7th Generation New Features

One of the big questions regarding the launch of Intel’s 7th Generation of CPUs was around what extra features the new platform brings, especially if there isn’t any clock-for-clock performance improvement. As with our other Kaby Lake reviews, here we explain the main two: Speed Shift v2 and Optane Memory support.

Speed Shift v2

For the Intel’s 6th Generation of processors, Skylake, they introduced Speed Shift (v1). This was a feature that, at a high level, gave control of the voltage/frequency curve from the operating system to the processor. Using a series of internal metrics, such as instruction analysis and frequency, the CPU would automatically adjust the voltage and frequency of the processor as required. This afforded two major benefits: one, with the CPU in control it has access to many more points on the curve compared to the OS which is limited to specific P-states on the processor.

The second benefit is the speed of transition. A processor that can ramp up to a high frequency quickly and then drop down as needed can get through instructions quicker but also save power. Imagine driving a car, and having to wait 60 seconds to change a gear – it’s that sort of analogy.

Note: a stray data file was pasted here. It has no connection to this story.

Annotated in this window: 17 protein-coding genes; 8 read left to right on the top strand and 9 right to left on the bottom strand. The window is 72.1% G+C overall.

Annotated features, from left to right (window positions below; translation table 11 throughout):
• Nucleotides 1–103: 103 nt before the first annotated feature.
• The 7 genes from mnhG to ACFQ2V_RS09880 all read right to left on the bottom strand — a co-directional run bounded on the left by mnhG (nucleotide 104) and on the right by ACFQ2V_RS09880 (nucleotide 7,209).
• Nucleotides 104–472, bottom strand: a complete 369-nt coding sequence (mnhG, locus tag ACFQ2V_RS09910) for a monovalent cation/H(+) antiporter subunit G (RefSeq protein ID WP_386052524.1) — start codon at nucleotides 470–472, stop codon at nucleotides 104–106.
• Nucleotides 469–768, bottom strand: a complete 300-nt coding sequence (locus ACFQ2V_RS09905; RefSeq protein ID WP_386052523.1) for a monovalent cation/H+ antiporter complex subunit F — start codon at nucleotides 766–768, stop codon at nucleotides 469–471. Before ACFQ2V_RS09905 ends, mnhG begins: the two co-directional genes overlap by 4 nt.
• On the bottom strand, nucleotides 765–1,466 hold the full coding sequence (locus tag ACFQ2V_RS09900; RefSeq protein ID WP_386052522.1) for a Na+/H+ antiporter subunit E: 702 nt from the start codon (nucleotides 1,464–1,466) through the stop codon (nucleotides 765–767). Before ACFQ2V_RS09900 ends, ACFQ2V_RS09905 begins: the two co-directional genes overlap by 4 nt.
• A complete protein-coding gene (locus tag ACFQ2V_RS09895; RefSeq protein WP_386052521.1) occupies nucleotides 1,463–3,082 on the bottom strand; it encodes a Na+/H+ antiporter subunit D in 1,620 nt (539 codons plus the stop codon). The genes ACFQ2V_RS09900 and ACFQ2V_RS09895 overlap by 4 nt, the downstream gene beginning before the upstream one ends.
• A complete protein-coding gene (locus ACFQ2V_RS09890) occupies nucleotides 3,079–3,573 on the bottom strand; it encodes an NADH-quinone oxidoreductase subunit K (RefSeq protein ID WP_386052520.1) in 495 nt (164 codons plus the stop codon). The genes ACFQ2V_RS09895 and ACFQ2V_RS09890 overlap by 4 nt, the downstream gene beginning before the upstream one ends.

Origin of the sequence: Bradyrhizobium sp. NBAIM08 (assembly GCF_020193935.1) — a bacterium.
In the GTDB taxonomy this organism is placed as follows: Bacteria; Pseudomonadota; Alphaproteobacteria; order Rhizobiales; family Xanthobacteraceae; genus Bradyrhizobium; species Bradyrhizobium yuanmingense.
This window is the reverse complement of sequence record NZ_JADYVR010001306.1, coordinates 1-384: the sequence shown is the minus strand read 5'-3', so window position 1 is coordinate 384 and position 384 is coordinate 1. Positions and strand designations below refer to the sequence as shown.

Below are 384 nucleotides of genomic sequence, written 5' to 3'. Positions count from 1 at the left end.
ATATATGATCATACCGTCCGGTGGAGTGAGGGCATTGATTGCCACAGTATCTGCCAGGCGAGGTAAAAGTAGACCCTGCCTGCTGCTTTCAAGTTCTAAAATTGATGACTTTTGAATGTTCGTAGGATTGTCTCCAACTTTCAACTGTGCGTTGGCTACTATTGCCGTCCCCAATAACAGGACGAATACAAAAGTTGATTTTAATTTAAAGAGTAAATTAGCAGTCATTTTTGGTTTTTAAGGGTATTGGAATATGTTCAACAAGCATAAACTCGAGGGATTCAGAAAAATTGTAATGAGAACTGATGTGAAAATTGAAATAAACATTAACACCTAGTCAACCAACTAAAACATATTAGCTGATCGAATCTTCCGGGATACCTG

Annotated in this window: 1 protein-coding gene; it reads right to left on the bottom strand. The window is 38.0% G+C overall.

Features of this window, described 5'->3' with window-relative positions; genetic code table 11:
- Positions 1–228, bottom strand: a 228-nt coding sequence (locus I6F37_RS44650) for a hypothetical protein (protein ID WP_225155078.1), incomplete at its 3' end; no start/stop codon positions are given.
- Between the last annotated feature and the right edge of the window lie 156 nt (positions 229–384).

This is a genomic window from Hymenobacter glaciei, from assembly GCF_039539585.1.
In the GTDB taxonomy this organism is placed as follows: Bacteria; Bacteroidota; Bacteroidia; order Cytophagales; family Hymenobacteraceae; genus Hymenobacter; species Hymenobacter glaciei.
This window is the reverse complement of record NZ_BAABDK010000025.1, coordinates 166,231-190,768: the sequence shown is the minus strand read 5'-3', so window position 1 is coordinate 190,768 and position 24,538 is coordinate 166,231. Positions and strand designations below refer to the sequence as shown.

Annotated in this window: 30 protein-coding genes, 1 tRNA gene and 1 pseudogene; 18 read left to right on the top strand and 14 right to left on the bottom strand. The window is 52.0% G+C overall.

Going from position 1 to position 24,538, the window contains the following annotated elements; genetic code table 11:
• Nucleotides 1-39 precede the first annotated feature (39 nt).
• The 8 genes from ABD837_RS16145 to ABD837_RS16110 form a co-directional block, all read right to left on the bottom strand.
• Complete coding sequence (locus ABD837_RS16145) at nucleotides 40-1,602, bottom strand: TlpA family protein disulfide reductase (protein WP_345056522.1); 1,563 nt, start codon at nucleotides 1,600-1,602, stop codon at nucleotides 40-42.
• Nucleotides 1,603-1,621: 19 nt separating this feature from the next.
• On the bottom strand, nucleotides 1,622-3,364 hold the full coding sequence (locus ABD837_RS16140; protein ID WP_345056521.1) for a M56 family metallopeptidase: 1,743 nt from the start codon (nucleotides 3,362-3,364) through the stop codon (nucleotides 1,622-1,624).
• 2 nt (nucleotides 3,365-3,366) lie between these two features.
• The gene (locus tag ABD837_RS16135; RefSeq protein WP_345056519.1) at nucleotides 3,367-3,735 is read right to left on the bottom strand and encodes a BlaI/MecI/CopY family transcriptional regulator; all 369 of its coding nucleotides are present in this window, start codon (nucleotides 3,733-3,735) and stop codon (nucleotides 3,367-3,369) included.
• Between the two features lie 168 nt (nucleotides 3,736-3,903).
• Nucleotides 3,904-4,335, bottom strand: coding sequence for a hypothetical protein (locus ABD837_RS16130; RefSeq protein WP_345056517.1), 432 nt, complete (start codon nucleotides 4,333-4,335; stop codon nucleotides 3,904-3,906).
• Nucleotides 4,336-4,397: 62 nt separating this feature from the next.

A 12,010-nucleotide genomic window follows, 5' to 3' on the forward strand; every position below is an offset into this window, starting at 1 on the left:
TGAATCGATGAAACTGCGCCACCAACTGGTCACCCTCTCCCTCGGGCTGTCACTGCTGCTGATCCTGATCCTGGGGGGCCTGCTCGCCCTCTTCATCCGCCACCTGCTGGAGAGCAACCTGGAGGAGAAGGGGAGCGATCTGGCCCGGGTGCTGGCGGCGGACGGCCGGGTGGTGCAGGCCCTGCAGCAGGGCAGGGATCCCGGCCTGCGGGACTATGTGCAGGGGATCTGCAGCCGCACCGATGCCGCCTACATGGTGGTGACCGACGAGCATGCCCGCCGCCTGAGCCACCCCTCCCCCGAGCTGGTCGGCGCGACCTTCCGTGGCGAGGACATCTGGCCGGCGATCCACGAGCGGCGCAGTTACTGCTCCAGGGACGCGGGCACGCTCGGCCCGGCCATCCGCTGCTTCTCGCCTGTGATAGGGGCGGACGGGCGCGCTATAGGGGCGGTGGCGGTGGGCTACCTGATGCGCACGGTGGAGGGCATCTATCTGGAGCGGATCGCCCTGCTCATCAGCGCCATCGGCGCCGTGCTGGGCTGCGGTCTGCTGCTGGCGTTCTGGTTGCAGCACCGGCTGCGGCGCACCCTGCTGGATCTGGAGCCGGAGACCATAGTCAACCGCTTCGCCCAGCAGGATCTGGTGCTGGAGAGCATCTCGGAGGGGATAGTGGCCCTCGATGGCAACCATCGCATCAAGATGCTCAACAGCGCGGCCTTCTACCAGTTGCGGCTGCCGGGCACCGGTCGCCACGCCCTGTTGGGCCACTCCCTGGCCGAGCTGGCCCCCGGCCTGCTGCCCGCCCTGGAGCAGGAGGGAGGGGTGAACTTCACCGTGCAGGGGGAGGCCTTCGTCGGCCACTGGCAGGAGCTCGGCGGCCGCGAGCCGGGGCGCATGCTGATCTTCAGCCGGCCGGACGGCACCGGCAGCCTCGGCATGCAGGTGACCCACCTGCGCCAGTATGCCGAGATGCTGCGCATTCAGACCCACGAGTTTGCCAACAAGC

What Speed Shift v2 does in the Kaby Lake family, compared to v1 in Skylake, is manage those transitions to higher frequency faster. Before Speed Shift, transitions from idle to peak turbo were on the order of 100 milliseconds, and Speed Shift v1 took that to 30 milliseconds (with a good base established within 15). Speed Shift v2 means that peak performance from idle now happens in 10-15 milliseconds total. This means that interactions with the OS, such as touch, or actions that rely on low latency, can occur within a couple of frames on a 60 Hz display.

The benefit of Speed Shift lies a lot in touch devices, which perhaps doesn’t affect the desktop Kaby Lake processors in this review, but also in web interactions. A lot of web work is stop and start, such as scrolling or javascript functions.

There is one caveat however – Speed Shift currently only works in Windows 10. It requires a driver which is automatically in the OS (v2 doesn’t need a new driver, it’s more a hardware update), but this limitation does mean that Linux and macOS do not benefit from it. I would be hard pressed to not imagine that Apple and Intel were not working on a macOS driver, but as yet we have not had confirmation that one exists.

Optane Memory Support

The latest memory technology to hit prime time is Intel and Micron’s 3D XPoint. This is a non-volatile form of data storage that is bit addressable and can be used as DRAM or storage. Despite being at least a decade in the making, and being formally announced in 2014, it is still yet to show up commercially as it is still being developed. Intel plans to create 3D XPoint DRAM that is slightly slower than normal DRAM but both denser (more of it) and non-volatile (keeps the data after power loss, saves power altogether), as well as 3D XPoint Storage that is faster than standard NAND flash, and more configurable. It the scheme of things, we expect the storage based products to hit the market first.